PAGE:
Make a note, with short explanatory notes, in your learning journal about the types of information that are available to guide you in your teaching.
Not all curriculum areas are structured in exactly the same way, but you should include rationale, aims, structure, concepts, scope and sequence. Include any other information you think is important.
Media Arts has the capacity to engage, inspire and enrich the lives of students, encouraging them to develop their creative and intellectual potential.
The Media Arts curriculum aims to develop students’:
- conceptual and perceptual ideas and representations through design and inquiry processes
- understanding of the use of the techniques, materials, processes and technologies
- critical and creative thinking skills, Media Arts languages, knowledge of Media Arts theories and practices
- respect for and acknowledgement of the diverse roles, innovations, traditions, histories and cultures of artists, designers, commentators and critics
- understanding of Media Arts social, cultural and industry practices
- confidence, curiosity, imagination, enjoyment and a personal aesthetic.
The curriculum is structured around four strands, with different skills learnt in each:
- Explore and Represent Ideas
- Media Arts Practices
- Present and Perform
- Respond and Interpret
There are many concepts within the Learning in Media Arts section; for me the key area to that establishes the framework within which students operate to create and analyse media art are the five interrelated key areas:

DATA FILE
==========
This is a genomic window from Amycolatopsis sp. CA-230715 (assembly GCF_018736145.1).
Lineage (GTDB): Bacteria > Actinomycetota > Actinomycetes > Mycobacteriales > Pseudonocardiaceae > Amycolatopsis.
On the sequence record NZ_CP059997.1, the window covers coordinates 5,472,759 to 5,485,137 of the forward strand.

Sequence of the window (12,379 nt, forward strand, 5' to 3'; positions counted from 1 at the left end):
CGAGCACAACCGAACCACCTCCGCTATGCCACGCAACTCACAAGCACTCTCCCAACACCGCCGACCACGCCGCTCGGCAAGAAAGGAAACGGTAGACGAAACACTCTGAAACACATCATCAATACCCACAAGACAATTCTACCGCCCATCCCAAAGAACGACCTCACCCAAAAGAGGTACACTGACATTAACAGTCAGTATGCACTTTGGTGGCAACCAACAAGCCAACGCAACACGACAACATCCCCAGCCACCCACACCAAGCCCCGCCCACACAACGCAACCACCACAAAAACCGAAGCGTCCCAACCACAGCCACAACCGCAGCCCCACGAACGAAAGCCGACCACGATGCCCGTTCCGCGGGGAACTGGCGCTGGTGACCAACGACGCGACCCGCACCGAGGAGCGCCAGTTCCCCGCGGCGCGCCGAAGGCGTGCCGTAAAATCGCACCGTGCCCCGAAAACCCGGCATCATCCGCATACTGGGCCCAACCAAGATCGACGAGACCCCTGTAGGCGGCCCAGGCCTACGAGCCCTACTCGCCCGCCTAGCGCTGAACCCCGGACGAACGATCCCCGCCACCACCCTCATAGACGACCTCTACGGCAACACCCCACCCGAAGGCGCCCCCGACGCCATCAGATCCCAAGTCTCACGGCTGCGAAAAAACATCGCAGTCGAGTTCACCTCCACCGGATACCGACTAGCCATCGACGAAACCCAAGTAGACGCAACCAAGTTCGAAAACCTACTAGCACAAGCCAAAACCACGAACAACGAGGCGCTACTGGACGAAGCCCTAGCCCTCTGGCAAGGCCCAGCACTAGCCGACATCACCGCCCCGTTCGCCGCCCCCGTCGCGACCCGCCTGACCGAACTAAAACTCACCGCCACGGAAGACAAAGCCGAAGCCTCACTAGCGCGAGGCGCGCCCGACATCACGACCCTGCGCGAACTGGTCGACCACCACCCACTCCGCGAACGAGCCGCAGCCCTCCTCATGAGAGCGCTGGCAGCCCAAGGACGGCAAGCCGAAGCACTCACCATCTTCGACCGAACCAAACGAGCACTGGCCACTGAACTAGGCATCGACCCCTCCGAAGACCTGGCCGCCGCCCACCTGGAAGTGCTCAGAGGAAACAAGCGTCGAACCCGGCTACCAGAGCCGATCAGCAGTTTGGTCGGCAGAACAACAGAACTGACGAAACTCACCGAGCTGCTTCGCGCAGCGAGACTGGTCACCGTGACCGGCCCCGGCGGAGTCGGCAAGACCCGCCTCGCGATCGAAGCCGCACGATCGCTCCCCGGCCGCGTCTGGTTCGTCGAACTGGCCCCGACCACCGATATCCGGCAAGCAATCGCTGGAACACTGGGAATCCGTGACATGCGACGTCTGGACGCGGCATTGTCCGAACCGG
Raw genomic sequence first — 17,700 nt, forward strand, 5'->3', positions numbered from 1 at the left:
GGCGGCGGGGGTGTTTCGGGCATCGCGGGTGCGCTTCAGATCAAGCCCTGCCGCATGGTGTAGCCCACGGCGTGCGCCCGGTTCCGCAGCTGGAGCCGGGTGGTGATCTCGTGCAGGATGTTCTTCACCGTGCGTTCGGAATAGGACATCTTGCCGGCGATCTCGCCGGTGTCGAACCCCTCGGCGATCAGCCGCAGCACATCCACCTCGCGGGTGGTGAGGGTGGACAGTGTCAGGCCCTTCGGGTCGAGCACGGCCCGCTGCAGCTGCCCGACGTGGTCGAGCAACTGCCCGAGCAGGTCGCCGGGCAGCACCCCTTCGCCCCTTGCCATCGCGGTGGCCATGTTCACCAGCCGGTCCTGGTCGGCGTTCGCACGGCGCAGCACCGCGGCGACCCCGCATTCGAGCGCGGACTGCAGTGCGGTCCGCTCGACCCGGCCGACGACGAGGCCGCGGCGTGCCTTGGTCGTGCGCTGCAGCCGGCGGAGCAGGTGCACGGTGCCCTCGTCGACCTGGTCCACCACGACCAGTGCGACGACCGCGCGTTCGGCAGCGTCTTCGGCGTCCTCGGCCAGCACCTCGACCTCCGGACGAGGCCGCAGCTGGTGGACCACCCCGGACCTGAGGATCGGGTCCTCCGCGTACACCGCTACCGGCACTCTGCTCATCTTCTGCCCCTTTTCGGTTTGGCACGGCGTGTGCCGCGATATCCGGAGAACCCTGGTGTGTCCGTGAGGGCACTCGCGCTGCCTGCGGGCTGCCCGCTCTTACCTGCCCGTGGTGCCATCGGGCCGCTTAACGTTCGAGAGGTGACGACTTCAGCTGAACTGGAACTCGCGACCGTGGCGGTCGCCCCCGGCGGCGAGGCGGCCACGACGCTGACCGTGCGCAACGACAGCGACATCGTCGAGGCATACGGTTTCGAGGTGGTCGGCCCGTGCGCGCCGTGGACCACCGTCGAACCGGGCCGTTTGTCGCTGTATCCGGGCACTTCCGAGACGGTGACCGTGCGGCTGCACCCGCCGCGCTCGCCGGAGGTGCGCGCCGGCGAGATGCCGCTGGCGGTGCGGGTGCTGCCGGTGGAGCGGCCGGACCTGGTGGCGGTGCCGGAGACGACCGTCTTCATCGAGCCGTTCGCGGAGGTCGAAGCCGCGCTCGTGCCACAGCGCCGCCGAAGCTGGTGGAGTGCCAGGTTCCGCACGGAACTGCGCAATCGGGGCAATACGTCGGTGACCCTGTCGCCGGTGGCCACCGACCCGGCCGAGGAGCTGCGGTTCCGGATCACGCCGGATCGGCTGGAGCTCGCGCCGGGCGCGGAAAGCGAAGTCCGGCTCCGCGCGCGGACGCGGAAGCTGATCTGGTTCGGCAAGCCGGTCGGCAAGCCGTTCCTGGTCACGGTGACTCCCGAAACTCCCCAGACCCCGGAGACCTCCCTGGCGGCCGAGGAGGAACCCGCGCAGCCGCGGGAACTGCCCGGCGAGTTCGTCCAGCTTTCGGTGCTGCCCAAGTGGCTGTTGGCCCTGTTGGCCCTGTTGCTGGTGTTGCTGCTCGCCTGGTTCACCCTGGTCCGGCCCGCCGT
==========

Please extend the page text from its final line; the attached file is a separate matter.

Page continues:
- media languages
- media technologies
- institutions that produce media artworks
- constructed representations of the world
The Scope and Sequence chart is a fantastic tool. I can see it will be my go-to when constructing unit plan and individual lessons.
The Assessment Standard at the bottom of this chart is great and I look forward to reading and researching this is more detail.
I am including this for future reference:
By the end of Level 10, students analyse how values and alternative viewpoints are portrayed in the media artworks they make, interact with and distribute. Students use intent, structure, setting, characters and genre conventions to evaluate how technical and symbolic elements are manipulated to make representations and meaning. They evaluate how social, institutional and ethical issues influence the making and use of media artworks. Students communicate alternative viewpoints in media artworks for different community and institutional contexts. They apply design, production and distribution processes to the media artworks they make.